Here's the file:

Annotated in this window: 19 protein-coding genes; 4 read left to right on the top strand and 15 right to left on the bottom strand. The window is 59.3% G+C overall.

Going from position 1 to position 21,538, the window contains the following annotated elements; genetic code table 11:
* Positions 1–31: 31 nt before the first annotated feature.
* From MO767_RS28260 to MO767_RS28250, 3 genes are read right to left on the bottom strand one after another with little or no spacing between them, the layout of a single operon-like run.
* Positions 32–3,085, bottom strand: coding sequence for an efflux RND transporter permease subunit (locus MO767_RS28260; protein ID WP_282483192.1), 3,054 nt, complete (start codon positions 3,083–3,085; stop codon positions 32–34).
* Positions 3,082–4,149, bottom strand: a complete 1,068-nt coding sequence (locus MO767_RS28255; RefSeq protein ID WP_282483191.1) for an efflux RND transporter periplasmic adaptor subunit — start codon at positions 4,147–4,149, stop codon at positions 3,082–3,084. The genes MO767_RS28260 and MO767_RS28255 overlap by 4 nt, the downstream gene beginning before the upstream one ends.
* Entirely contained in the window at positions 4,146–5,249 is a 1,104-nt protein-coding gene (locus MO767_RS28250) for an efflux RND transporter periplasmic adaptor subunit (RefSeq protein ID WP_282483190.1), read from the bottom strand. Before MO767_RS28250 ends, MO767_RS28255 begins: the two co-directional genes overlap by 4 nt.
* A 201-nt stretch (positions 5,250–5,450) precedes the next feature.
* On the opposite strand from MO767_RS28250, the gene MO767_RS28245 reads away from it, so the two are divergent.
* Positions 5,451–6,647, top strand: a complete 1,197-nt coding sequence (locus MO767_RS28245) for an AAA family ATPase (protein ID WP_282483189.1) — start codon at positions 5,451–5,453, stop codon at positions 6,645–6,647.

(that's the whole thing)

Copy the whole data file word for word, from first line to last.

Annotated in this window: 19 protein-coding genes; 4 read left to right on the top strand and 15 right to left on the bottom strand. The window is 59.3% G+C overall.

Going from position 1 to position 21,538, the window contains the following annotated elements; genetic code table 11:
* Positions 1–31: 31 nt before the first annotated feature.
* From MO767_RS28260 to MO767_RS28250, 3 genes are read right to left on the bottom strand one after another with little or no spacing between them, the layout of a single operon-like run.
* Positions 32–3,085, bottom strand: coding sequence for an efflux RND transporter permease subunit (locus MO767_RS28260; protein ID WP_282483192.1), 3,054 nt, complete (start codon positions 3,083–3,085; stop codon positions 32–34).
* Positions 3,082–4,149, bottom strand: a complete 1,068-nt coding sequence (locus MO767_RS28255; RefSeq protein ID WP_282483191.1) for an efflux RND transporter periplasmic adaptor subunit — start codon at positions 4,147–4,149, stop codon at positions 3,082–3,084. The genes MO767_RS28260 and MO767_RS28255 overlap by 4 nt, the downstream gene beginning before the upstream one ends.
* Entirely contained in the window at positions 4,146–5,249 is a 1,104-nt protein-coding gene (locus MO767_RS28250) for an efflux RND transporter periplasmic adaptor subunit (RefSeq protein ID WP_282483190.1), read from the bottom strand. Before MO767_RS28250 ends, MO767_RS28255 begins: the two co-directional genes overlap by 4 nt.
* A 201-nt stretch (positions 5,250–5,450) precedes the next feature.
* On the opposite strand from MO767_RS28250, the gene MO767_RS28245 reads away from it, so the two are divergent.
* Positions 5,451–6,647, top strand: a complete 1,197-nt coding sequence (locus MO767_RS28245) for an AAA family ATPase (protein ID WP_282483189.1) — start codon at positions 5,451–5,453, stop codon at positions 6,645–6,647.